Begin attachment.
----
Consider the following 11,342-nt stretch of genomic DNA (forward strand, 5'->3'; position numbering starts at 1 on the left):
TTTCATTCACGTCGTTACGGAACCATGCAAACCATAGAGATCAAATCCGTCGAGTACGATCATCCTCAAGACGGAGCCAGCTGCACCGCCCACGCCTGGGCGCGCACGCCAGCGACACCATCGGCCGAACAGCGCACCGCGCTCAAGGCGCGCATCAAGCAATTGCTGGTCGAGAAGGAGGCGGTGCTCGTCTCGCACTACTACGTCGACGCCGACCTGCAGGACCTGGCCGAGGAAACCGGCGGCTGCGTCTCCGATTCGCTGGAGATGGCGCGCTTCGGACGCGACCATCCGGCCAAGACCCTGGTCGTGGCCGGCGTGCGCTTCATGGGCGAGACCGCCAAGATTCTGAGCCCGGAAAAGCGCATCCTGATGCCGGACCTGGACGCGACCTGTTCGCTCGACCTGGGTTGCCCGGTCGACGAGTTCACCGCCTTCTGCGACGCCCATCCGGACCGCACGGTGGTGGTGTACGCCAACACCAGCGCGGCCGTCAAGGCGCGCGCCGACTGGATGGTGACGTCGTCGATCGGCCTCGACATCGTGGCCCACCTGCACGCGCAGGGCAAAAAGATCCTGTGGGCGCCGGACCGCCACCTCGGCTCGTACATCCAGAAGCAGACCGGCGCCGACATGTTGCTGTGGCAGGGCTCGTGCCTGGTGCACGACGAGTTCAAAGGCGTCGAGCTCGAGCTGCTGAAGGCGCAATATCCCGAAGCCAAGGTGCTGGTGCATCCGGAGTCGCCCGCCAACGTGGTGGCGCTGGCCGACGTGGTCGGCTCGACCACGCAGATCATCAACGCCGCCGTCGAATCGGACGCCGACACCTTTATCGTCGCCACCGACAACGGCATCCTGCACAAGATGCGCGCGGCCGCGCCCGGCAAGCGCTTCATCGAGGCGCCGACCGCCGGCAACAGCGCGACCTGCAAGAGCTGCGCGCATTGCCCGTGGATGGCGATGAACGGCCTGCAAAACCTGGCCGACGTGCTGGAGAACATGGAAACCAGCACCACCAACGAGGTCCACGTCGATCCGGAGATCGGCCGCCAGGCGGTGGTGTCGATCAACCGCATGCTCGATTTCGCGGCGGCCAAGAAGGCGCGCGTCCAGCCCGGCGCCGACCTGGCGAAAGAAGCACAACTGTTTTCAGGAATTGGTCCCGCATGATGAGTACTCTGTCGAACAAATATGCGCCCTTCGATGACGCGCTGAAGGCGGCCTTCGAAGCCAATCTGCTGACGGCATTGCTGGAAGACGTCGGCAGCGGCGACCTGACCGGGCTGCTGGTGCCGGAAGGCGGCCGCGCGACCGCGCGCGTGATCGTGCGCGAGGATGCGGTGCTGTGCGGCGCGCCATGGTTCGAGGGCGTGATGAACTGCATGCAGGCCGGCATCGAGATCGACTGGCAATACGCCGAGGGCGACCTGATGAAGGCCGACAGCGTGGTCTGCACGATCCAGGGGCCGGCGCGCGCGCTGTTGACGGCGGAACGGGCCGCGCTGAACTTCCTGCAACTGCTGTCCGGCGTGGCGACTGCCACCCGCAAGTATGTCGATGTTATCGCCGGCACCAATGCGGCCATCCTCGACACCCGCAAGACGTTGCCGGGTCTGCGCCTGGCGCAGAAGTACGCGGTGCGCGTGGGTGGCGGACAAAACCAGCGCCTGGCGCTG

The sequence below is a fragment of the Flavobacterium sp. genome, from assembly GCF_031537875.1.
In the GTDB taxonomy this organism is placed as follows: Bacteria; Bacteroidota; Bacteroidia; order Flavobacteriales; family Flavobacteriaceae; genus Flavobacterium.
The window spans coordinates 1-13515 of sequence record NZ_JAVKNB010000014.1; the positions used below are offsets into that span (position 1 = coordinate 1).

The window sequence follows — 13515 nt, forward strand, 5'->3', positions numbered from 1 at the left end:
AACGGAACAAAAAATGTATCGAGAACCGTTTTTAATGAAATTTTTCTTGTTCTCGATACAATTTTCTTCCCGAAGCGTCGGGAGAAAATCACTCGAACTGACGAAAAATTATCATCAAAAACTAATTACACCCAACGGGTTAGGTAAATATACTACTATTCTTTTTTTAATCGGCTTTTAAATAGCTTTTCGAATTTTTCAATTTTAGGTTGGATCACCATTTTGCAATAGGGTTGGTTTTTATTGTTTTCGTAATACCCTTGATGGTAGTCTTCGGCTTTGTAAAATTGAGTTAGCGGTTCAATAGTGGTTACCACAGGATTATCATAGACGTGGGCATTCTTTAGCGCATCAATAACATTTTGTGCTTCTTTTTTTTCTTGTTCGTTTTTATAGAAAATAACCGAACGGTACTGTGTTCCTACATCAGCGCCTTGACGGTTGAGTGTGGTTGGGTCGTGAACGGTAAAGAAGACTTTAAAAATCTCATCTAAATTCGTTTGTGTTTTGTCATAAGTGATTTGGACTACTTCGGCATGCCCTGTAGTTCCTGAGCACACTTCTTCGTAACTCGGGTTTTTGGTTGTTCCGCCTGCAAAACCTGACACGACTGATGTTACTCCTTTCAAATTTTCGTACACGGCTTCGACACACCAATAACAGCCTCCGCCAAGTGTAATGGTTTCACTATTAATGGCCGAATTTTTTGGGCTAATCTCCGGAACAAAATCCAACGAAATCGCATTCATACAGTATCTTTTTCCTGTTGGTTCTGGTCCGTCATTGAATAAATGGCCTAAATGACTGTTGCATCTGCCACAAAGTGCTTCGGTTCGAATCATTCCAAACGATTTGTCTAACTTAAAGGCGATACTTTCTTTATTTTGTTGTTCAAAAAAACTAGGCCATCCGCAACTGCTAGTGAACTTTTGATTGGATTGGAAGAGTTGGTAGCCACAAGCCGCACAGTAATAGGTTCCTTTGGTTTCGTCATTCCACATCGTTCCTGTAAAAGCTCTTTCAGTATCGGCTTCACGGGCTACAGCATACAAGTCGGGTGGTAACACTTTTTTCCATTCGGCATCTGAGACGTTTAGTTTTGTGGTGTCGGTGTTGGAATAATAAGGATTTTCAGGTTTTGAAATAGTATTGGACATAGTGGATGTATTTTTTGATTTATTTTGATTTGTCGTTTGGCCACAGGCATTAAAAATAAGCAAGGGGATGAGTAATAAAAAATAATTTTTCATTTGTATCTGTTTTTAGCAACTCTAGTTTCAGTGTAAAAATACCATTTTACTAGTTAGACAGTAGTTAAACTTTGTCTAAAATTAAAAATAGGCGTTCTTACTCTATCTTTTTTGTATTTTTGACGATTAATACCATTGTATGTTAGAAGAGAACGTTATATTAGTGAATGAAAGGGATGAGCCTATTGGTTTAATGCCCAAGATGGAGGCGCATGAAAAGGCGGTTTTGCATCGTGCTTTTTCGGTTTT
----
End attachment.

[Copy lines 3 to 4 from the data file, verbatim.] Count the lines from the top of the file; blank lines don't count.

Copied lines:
The sequence below is a fragment of the Flavobacterium sp. genome, from assembly GCF_031537875.1.
In the GTDB taxonomy this organism is placed as follows: Bacteria; Bacteroidota; Bacteroidia; order Flavobacteriales; family Flavobacteriaceae; genus Flavobacterium.